Origami creatures by Britta Manger, available at her shop Birdtoldme. I talked a little about childhood nostalgia welling up from an unknown origin last week, but this time I know where my immediate fondness for paper folding comes from: Sadako and the Thousand Paper Cranes. Did you ever read that book in grade school? It's such a compelling story. I remember my entire grade level creating a thousand paper cranes after reading it and hanging them all up in the hallways. Origami seems like a simple art form at the outset, but some of the sculptures can be incredibly complex. That's why I like seeing Manger's designs in both their flat paper forms and as completed structures: you get an idea of the true intricacy involved.

Tuesday, November 20, 2012

Immediate Nostalgia





These posters by Vikki Chu have a style that seems plucked right out of my childhood memories, though I can't quite place where. A science poster in a classroom? A picture book I read while sprawled out on the floor? A coloring book? A scene from some PBS-produced educational cartoon? Ugh, what has happened to my memory? I also used to be able to list all of my teachers from kindergarten through high school. No more. Perhaps Ms. Chu will design some memory cards next.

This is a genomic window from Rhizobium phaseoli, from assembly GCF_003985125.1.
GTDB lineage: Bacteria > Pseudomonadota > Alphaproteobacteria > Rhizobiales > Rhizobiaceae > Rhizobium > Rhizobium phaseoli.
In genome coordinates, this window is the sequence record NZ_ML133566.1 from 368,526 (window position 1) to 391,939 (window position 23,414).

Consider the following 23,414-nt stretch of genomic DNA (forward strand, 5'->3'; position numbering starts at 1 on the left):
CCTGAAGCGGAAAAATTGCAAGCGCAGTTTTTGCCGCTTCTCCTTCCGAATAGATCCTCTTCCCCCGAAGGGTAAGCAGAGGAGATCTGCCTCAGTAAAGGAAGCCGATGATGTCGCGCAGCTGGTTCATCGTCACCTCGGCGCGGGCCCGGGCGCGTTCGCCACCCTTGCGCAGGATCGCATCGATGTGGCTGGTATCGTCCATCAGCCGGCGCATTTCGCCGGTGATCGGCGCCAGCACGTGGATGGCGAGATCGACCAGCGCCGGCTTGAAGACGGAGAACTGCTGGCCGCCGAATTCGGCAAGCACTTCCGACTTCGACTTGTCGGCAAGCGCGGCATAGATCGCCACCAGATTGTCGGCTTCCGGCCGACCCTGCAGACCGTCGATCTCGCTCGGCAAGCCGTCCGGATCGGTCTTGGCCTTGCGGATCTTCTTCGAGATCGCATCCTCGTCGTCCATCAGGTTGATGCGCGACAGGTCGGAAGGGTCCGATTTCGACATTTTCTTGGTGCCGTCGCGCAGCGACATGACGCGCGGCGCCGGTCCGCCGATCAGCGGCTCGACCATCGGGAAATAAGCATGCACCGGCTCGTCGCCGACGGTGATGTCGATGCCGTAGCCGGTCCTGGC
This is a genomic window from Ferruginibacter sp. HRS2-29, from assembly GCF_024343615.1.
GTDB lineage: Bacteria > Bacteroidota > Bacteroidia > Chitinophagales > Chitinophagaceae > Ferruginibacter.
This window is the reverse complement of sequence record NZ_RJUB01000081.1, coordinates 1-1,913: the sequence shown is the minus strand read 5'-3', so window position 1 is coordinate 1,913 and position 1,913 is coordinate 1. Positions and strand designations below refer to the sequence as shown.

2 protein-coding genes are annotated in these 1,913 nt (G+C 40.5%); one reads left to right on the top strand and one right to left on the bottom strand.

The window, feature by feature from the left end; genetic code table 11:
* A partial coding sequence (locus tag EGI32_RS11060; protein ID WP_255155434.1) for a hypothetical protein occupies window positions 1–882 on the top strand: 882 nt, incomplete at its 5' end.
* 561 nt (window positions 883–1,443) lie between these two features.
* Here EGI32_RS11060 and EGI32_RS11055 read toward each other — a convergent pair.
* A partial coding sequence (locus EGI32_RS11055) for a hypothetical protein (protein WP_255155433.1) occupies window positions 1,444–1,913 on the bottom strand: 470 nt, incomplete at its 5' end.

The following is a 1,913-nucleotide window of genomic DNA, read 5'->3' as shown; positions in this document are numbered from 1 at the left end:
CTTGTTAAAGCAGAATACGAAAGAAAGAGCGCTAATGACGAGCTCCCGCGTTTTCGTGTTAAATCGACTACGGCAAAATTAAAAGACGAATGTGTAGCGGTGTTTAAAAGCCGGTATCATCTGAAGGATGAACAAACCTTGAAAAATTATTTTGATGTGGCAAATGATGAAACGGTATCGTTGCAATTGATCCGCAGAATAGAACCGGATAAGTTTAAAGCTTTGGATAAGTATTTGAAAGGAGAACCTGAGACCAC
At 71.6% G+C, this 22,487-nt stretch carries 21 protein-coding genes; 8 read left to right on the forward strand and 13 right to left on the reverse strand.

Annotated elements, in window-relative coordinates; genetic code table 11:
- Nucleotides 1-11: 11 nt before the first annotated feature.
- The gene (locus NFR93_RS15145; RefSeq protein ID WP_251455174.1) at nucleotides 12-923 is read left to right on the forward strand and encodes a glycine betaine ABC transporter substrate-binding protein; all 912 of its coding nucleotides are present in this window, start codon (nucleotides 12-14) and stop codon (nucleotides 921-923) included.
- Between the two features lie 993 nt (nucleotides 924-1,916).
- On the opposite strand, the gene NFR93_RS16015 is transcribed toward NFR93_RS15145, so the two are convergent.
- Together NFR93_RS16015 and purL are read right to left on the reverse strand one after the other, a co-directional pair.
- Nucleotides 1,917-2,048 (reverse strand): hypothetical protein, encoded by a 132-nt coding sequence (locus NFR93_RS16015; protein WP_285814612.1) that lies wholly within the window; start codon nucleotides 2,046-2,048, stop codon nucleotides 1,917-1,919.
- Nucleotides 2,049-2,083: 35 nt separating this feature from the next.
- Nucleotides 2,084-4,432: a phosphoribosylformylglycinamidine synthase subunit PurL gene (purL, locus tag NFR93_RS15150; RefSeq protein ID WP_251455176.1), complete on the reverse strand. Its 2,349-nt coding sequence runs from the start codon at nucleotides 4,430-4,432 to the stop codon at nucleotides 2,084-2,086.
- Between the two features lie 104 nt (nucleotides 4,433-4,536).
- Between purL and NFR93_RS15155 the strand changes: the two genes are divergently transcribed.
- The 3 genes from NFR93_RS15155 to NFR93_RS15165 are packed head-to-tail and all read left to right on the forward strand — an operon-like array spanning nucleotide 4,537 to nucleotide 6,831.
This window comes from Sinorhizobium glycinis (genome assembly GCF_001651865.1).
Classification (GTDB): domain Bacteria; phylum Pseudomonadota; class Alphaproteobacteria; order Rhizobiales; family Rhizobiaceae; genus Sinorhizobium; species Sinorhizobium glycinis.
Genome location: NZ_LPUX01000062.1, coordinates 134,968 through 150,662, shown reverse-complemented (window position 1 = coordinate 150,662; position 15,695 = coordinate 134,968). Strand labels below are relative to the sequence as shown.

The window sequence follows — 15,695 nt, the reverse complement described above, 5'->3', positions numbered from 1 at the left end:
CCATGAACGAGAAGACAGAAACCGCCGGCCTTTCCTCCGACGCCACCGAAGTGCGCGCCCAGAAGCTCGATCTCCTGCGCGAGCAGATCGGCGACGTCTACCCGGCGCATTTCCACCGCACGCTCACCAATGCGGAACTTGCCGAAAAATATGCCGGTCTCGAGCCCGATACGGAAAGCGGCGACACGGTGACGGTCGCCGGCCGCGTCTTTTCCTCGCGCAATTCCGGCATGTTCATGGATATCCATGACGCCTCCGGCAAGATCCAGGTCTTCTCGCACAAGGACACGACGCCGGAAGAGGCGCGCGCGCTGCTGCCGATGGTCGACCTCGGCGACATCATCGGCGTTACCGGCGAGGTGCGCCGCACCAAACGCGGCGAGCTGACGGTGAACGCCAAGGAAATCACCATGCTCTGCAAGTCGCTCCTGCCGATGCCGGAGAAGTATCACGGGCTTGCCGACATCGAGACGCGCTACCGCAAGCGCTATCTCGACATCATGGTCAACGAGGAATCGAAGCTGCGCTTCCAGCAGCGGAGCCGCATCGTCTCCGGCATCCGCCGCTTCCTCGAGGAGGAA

Friday, November 16, 2012

A Print For Your Weekend: Karin Lindeskov



Some of them look like they are wearing scarves! I approve. It's cold out.

Owlstreet by Karin Lindeskov.

Thursday, November 15, 2012

Panels





Triptychs by Michael Broad.

From the top: Flower Girl With Beast and Hens; Nocturnal Birds with Golden Gown; Woodland Birds With Hog.

Friday, November 9, 2012

Hello Weekend

Untitled Untitled

I am so glad it's Friday. What a week! I am hoping to recover this weekend with some simple things like embroidery, a good book, curry, and Bond. What are your plans?

Above: works by David Marmota.

Tuesday, November 6, 2012

Election Day!

[Suffragettes with flag] (LOC) Rose Sanderson [i.e., Sanderman] (LOC) London - arrest of a suffragette (LOC) Rosalie Jones, Ida Craft - suffrage hikers (LOC)